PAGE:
Updated: Jul 7
With the development of motor skills repetition is vital to strengthen the neural pathway and ultimately learn the skill which can eventually be adapted to various task specific scenarios.
Catching is a difficult skill to master because there are so many variables to consider:
Trajectory of the object
Velocity of the object
Size, shape, texture and weight of the object
Is the object breakable, slippery, soft or hard
External factors such as cross winds or even rain
All of these factors are taken into account in the small period in which the object is approaching you. The brain processes all of this information and makes a decision on how the task will be performed.
When practising catching, it is vital to use a variety of objects and external variables. These variations allow your brain the opportunity to practice processing how to complete the task successfully. The more exposure your brain has experienced, the more accurately it can process the information and make the right decision when tested.
When introducing a new skill or improving skills previously acquired it is important to make the desired result achievable. As a society, we are more likely to persevere with a task that we achieve some success with. In saying this, it is also important to choose the right entry level as if it is too easy no progression will be made.
Firstly before you attempt to teach a child how to catch it is imperative they have the ability to track an object in the air. To test this skill you can start by throwing a balloon in the direction of the child and getting them to intercept it. If this is easy, you can progress to a ball and see the effect momentum plays.
An option to teaching a child the motor skill of catching is as follows:
Interception – throw a balloon and ask the child to knock it away. As this becomes easy do the same with a larger ball where the child will need to negotiate additional momentum
Use a nerf ball or soft toy – have the child in the ready position to catch the ball on their chest with arms out. Ensure the throw is accurate, so the child only has to focus on bringing the ball to their chest. If the child waits for the ball to make contact with their arms before moving, they may require verbal or hands-on cues to initiate this movement.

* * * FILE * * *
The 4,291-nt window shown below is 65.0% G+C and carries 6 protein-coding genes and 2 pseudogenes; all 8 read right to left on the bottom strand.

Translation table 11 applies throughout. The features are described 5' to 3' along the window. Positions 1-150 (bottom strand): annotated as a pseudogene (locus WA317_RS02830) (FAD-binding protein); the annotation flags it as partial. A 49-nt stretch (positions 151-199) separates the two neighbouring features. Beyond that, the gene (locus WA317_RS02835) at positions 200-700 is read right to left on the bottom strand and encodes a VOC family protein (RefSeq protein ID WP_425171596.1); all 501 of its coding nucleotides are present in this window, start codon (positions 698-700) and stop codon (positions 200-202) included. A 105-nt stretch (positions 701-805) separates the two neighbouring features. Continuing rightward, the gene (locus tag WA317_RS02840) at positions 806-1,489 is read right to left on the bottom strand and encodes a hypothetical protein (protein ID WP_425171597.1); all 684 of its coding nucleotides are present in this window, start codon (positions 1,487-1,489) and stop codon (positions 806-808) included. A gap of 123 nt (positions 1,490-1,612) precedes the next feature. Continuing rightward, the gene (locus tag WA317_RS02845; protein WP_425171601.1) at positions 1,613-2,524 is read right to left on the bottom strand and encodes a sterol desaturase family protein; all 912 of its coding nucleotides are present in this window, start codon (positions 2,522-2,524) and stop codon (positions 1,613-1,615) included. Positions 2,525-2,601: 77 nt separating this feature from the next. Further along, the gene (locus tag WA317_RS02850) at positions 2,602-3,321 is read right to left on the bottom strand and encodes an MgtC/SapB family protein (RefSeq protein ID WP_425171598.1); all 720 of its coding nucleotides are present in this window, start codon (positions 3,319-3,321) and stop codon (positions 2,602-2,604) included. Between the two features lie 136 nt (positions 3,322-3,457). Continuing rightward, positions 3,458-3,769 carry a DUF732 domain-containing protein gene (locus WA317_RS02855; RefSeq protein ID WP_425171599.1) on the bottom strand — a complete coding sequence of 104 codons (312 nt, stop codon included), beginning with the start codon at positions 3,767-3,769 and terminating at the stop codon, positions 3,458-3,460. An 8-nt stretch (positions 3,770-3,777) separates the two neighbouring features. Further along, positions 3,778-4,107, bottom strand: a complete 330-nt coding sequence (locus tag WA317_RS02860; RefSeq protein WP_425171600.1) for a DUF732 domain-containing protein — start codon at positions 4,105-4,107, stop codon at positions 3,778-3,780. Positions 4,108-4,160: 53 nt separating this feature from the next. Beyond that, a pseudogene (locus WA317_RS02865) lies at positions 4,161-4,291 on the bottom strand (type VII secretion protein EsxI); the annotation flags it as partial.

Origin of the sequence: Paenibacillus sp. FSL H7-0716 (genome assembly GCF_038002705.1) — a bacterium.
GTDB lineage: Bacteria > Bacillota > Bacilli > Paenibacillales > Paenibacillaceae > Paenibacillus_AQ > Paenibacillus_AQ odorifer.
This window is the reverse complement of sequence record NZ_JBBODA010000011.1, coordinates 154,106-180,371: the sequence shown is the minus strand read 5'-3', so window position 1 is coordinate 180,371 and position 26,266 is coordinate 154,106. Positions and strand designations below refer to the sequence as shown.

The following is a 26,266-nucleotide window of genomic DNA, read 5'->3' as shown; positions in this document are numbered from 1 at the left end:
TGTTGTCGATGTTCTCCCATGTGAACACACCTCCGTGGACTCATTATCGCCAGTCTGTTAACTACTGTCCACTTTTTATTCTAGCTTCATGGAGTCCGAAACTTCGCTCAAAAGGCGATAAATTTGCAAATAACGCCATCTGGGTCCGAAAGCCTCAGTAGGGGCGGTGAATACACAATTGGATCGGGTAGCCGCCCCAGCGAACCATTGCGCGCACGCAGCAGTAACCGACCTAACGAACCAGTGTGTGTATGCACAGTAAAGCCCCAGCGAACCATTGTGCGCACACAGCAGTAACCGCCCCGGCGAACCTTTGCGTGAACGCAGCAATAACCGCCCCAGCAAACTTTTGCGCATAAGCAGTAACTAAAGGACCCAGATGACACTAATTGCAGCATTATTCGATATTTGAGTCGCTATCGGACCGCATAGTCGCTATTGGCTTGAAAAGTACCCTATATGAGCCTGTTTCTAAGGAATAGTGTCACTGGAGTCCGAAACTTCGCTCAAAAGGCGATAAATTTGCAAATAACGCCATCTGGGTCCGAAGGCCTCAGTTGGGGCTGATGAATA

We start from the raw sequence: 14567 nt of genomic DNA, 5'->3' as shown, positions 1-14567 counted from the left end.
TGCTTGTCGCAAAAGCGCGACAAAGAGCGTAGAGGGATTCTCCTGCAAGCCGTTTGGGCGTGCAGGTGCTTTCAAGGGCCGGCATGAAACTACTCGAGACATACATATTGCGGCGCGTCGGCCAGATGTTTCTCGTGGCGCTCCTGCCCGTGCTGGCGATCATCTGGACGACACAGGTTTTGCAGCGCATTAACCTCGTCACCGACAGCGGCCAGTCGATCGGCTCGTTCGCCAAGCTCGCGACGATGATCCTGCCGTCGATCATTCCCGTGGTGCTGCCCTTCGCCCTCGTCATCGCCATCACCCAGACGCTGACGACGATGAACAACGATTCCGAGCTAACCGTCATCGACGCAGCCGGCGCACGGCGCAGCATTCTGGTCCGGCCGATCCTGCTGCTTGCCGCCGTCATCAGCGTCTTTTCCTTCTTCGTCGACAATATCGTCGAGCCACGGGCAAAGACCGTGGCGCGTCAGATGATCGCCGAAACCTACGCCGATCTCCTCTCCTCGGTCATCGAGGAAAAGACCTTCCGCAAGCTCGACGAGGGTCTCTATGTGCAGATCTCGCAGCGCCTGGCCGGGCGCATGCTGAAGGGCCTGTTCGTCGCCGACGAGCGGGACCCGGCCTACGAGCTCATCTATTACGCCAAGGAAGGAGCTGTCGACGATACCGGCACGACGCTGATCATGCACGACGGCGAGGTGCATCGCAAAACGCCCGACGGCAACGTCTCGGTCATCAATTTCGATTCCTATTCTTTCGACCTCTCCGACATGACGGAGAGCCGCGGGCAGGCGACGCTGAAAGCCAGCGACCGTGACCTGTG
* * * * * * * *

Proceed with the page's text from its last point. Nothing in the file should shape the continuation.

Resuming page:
Balloon – this will slow down the flight of the ball and give the child time to process the external factors. It also provides the child with the opportunity to practice catching the ball in their hands rather than on their chest.
Dropping medium sized ball onto a hard surface and catching it is another good exercise to practice catching the ball in a child’s hands
Using a soccer sized ball and having it thrown towards the child (catching in the hands) – again have the child’s hands ready and preferably use a lighter and softer ball than a regulation soccer ball as this will reduce the risk of the ball bursting through their fingers. Nerf balls are a good option and if you don’t have something similar at home use a stuffed toy. Progress this further using various other objects:
Soccer ball – full sized
Bean bags (are a great starting point when progressing to smaller objects as they absorb the hand and don’t roll out of it
Kids soccer ball or softball
Once consistent success is achieved with gentle looping throws you can progress the skills difficulty by:
Varying distance thrown over
Catching away from their body / outside their line of sight
Above all practice makes perfect, achieving some form of success with the task is vital and above all try makes the task fun!!
NDIS Physio North Adelaide